“Ben Cardin’s going statewide, so we don’t need to protect him.”
That was the gist of the talk in Annapolis in the late 1990s, as Democrats, who controlled the governorship and both houses of the state legislature were running the congressional redistricting process. With speculation rampant that Cardin, onetime House of Delegates speaker and a congressman since 1986, would run for governor or another statewide office in ’02, his fellow Democrats in Annapolis were convinced there was no need to continue to keep his 3rd Congressional District so securely Democratic. Better to change the map, they reasoned, and enhance Democratic muscle in the districts of Republican Representatives Bob Ehrlich (who was then running for governor, successfully it turned out) and Connie Morella. They did, and, under redrawn lines in ’02, both districts went Democratic.
And Cardin? He decided to stay in Congress after all, but his new district was quite different. Prior to the redrawing of its lines, 70% of the district was reliably Democratic Baltimore County and the city itself. With the new map, however, only 20% of the district was in the city, 38% in suburban Anne Arundel County and another 12% in Howard County. Put another way, under the old map, Al Gore won the 3rd District with 63% of the vote. Under its new lines, George W. Bush would have carried the 3rd with 55% of the vote.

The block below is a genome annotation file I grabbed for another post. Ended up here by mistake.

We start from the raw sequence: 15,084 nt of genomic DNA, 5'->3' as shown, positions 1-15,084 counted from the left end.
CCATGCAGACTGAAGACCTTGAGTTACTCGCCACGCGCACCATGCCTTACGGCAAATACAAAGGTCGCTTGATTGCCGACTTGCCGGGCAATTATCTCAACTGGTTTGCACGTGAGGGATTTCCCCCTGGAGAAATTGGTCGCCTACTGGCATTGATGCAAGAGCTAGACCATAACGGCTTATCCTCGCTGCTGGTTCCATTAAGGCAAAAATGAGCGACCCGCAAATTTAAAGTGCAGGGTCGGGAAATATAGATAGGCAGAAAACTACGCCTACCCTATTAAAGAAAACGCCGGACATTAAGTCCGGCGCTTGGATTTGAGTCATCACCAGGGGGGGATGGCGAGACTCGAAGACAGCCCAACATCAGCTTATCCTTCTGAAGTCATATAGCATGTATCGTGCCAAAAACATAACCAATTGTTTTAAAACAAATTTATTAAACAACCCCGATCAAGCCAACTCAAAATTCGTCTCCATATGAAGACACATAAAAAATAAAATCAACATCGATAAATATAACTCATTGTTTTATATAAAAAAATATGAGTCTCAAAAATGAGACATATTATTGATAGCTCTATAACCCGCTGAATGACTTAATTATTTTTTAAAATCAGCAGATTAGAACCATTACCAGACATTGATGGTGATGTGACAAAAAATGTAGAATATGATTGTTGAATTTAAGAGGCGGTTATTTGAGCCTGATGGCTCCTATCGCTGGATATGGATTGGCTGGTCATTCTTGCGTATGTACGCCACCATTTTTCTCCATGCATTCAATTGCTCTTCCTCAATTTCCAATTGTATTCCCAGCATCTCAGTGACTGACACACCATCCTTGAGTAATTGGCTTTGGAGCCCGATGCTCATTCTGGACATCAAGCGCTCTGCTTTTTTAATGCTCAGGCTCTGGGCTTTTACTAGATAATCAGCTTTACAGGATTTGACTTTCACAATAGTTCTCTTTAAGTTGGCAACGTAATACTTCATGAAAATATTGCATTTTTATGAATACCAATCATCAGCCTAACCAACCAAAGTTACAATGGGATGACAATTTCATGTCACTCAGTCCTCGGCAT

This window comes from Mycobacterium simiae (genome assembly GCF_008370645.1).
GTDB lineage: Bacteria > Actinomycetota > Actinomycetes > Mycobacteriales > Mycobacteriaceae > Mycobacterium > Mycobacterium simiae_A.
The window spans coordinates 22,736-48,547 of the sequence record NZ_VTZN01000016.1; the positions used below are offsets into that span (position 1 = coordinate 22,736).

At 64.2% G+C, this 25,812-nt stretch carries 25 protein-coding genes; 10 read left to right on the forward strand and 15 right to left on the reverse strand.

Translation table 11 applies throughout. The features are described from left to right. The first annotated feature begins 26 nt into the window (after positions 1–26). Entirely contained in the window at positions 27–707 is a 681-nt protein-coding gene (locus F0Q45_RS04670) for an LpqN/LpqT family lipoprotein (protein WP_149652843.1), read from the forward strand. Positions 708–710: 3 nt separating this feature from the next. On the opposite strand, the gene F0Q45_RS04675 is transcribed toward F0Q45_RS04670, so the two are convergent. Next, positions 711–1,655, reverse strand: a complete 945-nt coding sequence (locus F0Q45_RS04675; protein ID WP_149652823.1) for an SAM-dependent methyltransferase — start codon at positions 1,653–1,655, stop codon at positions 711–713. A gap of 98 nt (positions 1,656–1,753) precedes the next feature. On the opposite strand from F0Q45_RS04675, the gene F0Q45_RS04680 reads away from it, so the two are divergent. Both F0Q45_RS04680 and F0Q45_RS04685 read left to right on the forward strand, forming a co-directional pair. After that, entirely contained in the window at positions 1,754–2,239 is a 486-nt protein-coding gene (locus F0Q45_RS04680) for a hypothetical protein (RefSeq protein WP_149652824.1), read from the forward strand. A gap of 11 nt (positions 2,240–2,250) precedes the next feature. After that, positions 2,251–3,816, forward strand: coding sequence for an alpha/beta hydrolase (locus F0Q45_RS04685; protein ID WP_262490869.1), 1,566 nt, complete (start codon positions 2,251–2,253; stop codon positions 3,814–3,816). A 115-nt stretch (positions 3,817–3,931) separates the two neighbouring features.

Cardin dodged the bullet in ’02, however, when Republicans failed to mount a strong campaign against him. This time, there will be no easy ride for the 60-year-old incumbent, since the GOP has a known and proven contender in Bob Duckworth, three-term clerk of Anne Arundel County. Given the redrawn district, Duckworth’s own record of electability, and Cardin’s decisively left-of-center voting (lifetime American Conservative Union rating: only 6%), Republicans have a fighting chance to pick up a congressional district that has historically been a waste of time for the GOP.
“This district won’t stand for a congressman who has voted like John Kerry for the past 18 years,” declares Duckworth, 82nd U.S. Airborne veteran and staffer on Capitol Hill and aide in Ronald Reagan’s Department of Housing and Urban Development. “My opponent wants to roll back George W. Bush’s tax cuts. I will vote to make them permanent. He voted consistently against a ban on partial birth abortion, I’m pro-life. He consistently votes to tax Social Security benefits. I want to get rid of the taxes on those benefits. He voted against the $96 billion the President initially requested for the war on terrorism, but says he favors the war. Isn’t that just like John Kerry?”
Citing his own record administering a county office with a $5-million budget and 110 employees, Duckworth also recalls with pride his years at HUD and how the late Secretary Sam Pierce oversaw the cutting of that department’s budget by two-thirds in eight years. In his words: “That’s what I’m about–rolling back government rather than expanding it. Invest in me and that’s an investment in an America that once was.”